SWITZERLAND has become the country to watch.
According to the Economist Intelligence Unit (EIU), it'll be the best place in the world to be born in, in 2013.
This grand claim is based on a quality-of-life index that links happiness with wealth, health and trust in public institutions. Yes, we Scots have heard of such phenomena. The stuff of fairy tales surely?
Coming after Switzerland are Australia, Norway, Sweden, Denmark, Singapore, New Zealand, Netherlands, Canada, and so on until you come to position 27, occupied by England and the Other Bits, or the UK as it's officially known. Result. Of sorts. It might be hard cheese that we're not as good as Switzerland, but there are 80 countries considered in all, with Nigeria coming bottom and Kenya, Ukraine, Bangladesh and Angola not far behind. According to some people in Scotland, this is where we'd languish upon independence. I see.
It'll come as no surprise to those who see through the smoke that small countries dominate the top 10 positions. None of the largest European countries – Germany, France and Britain – does particularly well. Nor do Russia, China or India.
Still, there's always a whiff of artificiality about such surveys, not least occasioned by the subjective element of happiness, based on folk's own answers. In Britainshire, backward rural areas often come out on top of "national" surveys simply because the inhabitants are incapable of self-criticism and everyone is a press officer for their community. The Swiss don't have that excuse, with more than 70% of the population urbanised and sophisticated. Even so, they must have some national pride – admittedly a suspect feeling – and probably wouldn't ask for their national flag to be removed from public vehicles, as recently happened to the Saltire in Aberdeen.
At the same time, perhaps it's pure coincidence that Switzerland has the most wealth per adult in the world. And they say money can't bring you happiness.
But there must be more to life than dosh, and the EIU does indeed take into account a total of 11 indicators, including geography, personal physical security, climate, and gender equality between men and burdz. Climate, alas, did little for Greece, Portugal and Spain overall.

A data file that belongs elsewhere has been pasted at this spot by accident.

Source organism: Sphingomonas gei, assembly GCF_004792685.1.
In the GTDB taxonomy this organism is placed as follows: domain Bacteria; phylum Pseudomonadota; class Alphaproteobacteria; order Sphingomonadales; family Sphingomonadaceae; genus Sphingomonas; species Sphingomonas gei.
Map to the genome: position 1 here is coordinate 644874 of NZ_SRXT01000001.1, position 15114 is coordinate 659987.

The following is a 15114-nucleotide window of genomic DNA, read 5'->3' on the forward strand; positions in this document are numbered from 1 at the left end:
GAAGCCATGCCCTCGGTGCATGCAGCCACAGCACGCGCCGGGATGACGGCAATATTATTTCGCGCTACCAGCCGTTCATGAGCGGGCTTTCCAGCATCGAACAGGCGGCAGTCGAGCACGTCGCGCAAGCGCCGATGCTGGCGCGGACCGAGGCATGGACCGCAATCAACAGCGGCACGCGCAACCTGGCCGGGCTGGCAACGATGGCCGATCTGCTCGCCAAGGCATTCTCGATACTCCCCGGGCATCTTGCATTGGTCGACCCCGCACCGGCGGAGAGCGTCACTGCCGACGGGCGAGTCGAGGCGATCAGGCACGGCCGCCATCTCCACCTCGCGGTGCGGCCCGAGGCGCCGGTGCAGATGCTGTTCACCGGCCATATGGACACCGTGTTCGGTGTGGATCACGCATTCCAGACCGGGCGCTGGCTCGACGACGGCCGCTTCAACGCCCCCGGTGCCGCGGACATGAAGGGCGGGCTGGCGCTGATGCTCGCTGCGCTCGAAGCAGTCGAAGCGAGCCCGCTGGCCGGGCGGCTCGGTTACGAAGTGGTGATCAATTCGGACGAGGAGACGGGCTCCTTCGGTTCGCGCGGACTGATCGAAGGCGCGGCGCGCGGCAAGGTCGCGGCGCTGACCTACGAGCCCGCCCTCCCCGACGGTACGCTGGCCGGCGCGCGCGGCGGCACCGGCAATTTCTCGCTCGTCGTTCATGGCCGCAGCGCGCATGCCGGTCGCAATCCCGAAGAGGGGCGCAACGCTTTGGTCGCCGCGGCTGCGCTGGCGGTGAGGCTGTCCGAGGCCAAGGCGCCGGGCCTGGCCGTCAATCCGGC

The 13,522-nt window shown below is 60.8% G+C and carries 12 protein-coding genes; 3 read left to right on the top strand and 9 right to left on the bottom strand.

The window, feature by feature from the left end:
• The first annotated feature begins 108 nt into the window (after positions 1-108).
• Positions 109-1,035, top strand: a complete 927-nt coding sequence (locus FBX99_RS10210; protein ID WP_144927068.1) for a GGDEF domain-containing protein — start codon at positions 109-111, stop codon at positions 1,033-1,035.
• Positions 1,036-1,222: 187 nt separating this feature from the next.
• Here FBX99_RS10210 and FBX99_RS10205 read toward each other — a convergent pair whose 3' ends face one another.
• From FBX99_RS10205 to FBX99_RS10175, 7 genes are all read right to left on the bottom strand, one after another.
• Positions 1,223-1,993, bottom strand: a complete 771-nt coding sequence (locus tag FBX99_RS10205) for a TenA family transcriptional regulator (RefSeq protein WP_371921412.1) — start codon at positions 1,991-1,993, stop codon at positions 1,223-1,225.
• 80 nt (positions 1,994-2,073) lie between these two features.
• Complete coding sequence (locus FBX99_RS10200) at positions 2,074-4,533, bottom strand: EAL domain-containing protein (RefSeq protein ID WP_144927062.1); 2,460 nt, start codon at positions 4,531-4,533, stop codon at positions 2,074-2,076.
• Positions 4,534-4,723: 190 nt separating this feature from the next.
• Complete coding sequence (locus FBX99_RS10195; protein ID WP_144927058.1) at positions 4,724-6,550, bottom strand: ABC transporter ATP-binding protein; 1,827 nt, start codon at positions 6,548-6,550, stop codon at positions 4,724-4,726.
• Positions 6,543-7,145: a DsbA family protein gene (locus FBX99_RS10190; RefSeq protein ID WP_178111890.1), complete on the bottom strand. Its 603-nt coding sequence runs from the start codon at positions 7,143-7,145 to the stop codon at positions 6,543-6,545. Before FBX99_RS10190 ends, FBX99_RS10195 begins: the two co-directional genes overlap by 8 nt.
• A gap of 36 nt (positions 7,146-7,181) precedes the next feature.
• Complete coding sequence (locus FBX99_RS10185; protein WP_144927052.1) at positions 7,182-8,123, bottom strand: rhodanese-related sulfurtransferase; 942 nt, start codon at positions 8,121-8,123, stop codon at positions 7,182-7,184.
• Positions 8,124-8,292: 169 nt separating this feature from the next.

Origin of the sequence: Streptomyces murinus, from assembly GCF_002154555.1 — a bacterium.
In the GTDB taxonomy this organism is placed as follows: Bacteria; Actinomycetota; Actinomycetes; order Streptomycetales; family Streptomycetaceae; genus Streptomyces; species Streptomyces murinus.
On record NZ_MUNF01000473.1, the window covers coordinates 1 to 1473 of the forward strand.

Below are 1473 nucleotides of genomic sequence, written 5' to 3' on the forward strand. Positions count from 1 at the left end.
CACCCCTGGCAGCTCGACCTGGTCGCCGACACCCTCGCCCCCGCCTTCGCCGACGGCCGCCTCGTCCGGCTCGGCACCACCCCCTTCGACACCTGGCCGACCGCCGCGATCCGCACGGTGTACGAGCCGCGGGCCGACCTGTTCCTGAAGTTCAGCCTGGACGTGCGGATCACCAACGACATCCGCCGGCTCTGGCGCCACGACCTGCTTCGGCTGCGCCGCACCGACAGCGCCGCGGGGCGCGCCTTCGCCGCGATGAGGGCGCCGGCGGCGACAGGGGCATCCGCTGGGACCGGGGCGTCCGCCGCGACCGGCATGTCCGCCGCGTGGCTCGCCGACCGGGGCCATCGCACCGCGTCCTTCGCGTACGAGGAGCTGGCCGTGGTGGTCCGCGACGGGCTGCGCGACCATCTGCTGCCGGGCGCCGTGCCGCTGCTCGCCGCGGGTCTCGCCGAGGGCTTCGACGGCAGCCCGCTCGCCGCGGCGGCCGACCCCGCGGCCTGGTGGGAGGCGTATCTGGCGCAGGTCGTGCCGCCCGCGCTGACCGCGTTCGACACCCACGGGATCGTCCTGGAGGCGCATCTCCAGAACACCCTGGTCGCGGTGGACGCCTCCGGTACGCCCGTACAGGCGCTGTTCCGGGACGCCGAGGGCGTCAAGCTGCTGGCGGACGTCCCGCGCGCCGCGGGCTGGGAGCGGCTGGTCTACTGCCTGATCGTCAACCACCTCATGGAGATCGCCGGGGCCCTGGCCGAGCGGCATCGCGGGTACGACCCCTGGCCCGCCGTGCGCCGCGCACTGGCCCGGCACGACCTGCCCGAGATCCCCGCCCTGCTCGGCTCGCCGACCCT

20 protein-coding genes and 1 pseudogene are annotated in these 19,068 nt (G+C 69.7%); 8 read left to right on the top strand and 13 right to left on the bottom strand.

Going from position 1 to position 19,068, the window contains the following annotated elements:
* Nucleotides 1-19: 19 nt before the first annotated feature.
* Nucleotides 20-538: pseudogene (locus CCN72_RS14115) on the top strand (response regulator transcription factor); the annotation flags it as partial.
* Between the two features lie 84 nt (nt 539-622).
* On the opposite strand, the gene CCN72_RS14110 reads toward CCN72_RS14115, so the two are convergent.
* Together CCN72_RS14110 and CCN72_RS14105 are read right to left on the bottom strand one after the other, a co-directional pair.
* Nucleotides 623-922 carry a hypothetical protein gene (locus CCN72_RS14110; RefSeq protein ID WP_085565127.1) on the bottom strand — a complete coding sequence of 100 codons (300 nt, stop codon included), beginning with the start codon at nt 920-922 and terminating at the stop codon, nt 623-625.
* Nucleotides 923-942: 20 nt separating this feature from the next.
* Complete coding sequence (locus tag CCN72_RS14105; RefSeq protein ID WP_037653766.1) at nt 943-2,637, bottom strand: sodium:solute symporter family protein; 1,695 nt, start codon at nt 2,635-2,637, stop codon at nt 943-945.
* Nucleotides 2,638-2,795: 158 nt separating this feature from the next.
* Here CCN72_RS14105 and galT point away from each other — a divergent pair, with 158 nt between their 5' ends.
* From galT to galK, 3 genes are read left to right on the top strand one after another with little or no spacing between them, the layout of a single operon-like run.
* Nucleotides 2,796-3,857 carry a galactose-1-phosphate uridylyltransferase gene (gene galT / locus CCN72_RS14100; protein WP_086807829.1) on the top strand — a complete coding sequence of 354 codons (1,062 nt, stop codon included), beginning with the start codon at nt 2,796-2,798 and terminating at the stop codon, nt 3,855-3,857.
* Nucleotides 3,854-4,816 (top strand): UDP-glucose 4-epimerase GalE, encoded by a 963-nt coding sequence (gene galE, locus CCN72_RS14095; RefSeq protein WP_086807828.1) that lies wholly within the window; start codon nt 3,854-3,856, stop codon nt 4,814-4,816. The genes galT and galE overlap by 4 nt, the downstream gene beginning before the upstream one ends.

Geography surprised me, as Switzerland is landlocked, a situation that seems unenviable. Who would be far from the free, salty sea? I haven't been to many countries but count the Czech Republic the most sinister I've seen. I've always blamed this on its distance from the sea, though it's fair to say I didn't like the chips either.
What else has Switzerland got going for it? Well, it's keen on cantons, having 26 of these, from Schaffhausen through Graubunden to Appenzell Ausserhoden. I mention these purely for the poetry. Unlike some countries, they're not frightened of referendums either. They're not in the controversial European Union but tend to align themselves with its policies. They agreed to join the League of Nations back in yon day, but only if they were exempt from military requirements.
You'll be getting a picture here of a country that likes to have its fondue and eat it. Yet they have conscription and have twice voted in referendums against abolishing the army. The Swiss are multi-lingual – ken? – and have a strong national identity based on vaguely Alpine values and perhaps the offspring of a marriage between Teutonic efficiency and Gallic appreciation of the good life.
In 1988, Switzerland came 13th in the EIU rankings. The United States came first, but is now 16th. Switzerland's relatively low score back then was partly attributed to the inclusion in the methodology of a "philistine factor" (for cultural poverty) and a "yawn index" (for being boring).
"However," as Laza Kekic, the EIU's director of country forecasting services, says, "there is surely a lot to be said for boring stability in today's uncertain times."
Spot, as it were, on. That's a point this column has often made. Excitement, particularly in politics, is almost always a bad thing. We might not be landlocked but surely we can do dull, as this column has frequently demonstrated.
Here's my wish for 2013: May we live in uninteresting times.
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